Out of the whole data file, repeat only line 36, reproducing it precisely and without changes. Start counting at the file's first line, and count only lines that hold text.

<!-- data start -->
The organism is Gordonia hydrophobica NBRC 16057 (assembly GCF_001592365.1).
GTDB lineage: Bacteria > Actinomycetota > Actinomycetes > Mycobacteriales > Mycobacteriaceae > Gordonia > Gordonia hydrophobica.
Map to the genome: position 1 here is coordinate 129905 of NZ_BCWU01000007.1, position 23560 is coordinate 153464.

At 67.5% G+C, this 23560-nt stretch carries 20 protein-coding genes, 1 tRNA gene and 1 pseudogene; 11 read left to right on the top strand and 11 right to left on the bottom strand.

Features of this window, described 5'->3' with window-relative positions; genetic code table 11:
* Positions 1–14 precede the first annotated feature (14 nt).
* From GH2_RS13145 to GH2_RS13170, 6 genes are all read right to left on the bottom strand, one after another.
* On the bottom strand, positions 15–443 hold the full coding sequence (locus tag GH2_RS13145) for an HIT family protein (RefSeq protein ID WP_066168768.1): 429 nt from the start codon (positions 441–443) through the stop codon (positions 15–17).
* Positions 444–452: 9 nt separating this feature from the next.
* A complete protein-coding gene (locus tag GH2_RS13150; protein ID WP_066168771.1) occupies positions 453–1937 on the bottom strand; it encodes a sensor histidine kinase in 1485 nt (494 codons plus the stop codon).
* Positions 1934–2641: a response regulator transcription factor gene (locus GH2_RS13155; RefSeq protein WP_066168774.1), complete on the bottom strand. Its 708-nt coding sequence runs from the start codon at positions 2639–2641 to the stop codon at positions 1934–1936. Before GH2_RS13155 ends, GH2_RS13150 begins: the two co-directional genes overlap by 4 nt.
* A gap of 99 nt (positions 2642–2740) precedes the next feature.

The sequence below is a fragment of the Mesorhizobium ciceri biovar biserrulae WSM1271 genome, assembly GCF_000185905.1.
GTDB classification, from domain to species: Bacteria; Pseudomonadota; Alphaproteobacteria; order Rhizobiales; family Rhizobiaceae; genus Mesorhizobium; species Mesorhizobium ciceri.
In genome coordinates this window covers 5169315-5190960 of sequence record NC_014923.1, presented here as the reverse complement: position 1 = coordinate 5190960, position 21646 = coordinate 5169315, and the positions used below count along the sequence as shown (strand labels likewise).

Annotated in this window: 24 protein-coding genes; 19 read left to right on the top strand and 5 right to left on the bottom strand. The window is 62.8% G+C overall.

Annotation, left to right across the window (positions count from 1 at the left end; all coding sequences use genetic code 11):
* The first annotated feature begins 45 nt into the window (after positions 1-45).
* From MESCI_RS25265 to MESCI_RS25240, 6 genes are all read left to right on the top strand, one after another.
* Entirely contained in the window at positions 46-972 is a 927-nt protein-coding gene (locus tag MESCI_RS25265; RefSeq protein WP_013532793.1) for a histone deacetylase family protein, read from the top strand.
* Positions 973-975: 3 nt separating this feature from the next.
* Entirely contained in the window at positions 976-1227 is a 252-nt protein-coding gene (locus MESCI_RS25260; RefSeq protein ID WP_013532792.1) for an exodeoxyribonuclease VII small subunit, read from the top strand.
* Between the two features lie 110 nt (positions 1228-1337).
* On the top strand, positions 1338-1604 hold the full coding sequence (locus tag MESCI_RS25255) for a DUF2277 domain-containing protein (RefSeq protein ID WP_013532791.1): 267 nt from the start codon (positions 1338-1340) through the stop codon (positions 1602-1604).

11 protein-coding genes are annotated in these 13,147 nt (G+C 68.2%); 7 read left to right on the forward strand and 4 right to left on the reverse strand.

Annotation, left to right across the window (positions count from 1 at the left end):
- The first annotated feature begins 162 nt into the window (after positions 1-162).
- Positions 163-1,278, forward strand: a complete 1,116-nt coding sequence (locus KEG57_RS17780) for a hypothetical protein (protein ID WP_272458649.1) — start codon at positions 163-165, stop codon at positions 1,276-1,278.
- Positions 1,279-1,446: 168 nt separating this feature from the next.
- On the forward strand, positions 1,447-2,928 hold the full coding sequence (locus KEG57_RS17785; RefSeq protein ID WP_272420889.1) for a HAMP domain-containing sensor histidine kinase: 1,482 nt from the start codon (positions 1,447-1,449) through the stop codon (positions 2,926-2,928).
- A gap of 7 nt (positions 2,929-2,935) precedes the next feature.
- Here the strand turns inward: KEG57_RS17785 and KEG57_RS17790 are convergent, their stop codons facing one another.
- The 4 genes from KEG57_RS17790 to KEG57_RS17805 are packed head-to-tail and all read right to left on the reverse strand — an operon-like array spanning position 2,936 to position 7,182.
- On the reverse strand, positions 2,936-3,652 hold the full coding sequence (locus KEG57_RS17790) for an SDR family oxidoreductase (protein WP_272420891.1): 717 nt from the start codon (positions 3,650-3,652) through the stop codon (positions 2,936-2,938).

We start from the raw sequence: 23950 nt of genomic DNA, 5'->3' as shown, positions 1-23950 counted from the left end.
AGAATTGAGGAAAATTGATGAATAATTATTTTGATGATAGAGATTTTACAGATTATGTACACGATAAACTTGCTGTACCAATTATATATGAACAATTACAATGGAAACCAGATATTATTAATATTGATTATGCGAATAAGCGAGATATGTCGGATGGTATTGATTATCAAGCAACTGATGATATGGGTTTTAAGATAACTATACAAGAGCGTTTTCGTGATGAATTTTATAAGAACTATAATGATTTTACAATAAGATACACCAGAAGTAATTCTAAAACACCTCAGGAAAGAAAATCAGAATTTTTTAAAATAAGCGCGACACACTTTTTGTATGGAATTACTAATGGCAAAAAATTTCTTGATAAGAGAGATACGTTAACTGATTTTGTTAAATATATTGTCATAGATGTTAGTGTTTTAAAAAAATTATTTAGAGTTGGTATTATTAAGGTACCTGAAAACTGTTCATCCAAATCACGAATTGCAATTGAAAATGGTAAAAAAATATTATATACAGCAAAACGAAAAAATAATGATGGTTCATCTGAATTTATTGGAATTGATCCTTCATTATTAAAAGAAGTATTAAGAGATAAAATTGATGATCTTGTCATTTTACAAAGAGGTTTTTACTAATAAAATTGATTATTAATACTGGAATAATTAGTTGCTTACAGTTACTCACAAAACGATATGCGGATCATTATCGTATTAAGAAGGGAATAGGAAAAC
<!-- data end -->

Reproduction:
AGAATTGAGGAAAATTGATGAATAATTATTTTGATGATAGAGATTTTACAGATTATGTACACGATAAACTTGCTGTACCAATTATATATGAACAATTACAATGGAAACCAGATATTATTAATATTGATTATGCGAATAAGCGAGATATGTCGGATGGTATTGATTATCAAGCAACTGATGATATGGGTTTTAAGATAACTATACAAGAGCGTTTTCGTGATGAATTTTATAAGAACTATAATGATTTTACAATAAGATACACCAGAAGTAATTCTAAAACACCTCAGGAAAGAAAATCAGAATTTTTTAAAATAAGCGCGACACACTTTTTGTATGGAATTACTAATGGCAAAAAATTTCTTGATAAGAGAGATACGTTAACTGATTTTGTTAAATATATTGTCATAGATGTTAGTGTTTTAAAAAAATTATTTAGAGTTGGTATTATTAAGGTACCTGAAAACTGTTCATCCAAATCACGAATTGCAATTGAAAATGGTAAAAAAATATTATATACAGCAAAACGAAAAAATAATGATGGTTCATCTGAATTTATTGGAATTGATCCTTCATTATTAAAAGAAGTATTAAGAGATAAAATTGATGATCTTGTCATTTTACAAAGAGGTTTTTACTAATAAAATTGATTATTAATACTGGAATAATTAGTTGCTTACAGTTACTCACAAAACGATATGCGGATCATTATCGTATTAAGAAGGGAATAGGAAAAC